In this 12-month follow-up split-mouth [12] (to avoid intrapatient variability), randomized, interventional study, a total of 12 systemically healthy subjects [Figure 1] with chronic periodontitis (7 males and 5 females; age range: 35–55 years; mean age of 39.27 ± 6.182 years) were selected from the outpatient section of the department of periodontology. The study was conducted from August 2016 to September 2017. The research protocol was submitted to the Institutional Ethical Committee and Review Board. The study fulfilled the requirements of the “Declaration of Helsinki” as adopted by the 18th World Medical assembly in 1975 and revised in Edinburgh (2000). After ethical approval, verbal and written informed consent was obtained from all the subjects for participation in the study. Subjects who had ≥20 remaining teeth with contralateral intrabony pockets measuring ≥6 mm, having radiographic evidence of vertical bone loss were included in the study. Subjects were excluded from the study if they were pregnant/lactating women, allergic to zinc or on antibiotic therapy in the previous 6 months. Subjects who have undergone any periodontal therapy in the past 6 months, smokers and subjects who were medically compromised or under therapy that may alter the probability of soft tissue and bone healing were also excluded. The trail has been registered under Clinical Trials registry, India; Ref no: CTRI/2017/09/009714.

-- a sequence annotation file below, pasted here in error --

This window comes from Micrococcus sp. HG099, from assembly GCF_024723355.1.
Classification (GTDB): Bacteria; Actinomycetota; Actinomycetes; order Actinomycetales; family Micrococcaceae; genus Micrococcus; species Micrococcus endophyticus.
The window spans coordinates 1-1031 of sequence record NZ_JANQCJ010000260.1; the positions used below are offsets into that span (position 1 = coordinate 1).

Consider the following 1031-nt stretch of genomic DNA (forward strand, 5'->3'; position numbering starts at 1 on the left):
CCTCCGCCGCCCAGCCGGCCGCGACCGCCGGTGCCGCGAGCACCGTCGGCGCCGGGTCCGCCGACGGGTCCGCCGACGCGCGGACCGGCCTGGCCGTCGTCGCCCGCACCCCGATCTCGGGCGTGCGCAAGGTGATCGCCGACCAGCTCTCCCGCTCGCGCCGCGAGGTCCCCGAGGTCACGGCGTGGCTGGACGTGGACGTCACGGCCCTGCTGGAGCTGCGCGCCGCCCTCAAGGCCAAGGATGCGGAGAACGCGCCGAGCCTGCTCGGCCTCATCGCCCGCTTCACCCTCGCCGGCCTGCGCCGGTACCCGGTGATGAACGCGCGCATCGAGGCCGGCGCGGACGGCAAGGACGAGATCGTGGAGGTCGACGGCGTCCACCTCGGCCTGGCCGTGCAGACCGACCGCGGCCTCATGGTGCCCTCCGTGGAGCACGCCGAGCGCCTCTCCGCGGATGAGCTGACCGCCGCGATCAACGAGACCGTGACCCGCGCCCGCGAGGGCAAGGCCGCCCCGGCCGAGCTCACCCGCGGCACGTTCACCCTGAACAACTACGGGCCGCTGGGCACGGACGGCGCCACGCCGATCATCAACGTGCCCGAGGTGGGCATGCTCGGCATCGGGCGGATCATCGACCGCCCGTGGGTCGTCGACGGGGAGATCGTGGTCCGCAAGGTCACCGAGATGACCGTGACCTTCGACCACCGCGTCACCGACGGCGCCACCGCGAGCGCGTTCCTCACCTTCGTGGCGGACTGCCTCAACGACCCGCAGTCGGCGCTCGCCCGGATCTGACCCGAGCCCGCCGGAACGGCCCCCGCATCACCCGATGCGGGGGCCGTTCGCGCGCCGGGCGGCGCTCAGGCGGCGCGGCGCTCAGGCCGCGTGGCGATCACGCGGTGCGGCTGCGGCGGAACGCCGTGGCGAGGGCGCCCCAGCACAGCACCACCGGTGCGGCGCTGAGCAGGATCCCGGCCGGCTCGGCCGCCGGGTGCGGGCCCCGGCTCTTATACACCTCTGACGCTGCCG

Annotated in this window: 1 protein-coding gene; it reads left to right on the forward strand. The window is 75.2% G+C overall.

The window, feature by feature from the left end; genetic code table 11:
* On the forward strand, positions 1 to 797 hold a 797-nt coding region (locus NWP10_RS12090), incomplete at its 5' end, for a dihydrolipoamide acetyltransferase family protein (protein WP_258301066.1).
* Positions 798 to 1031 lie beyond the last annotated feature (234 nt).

Figure 1: Consort flow chart for patient enrolment, allocation, follow-up, and analysis

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Presurgical therapy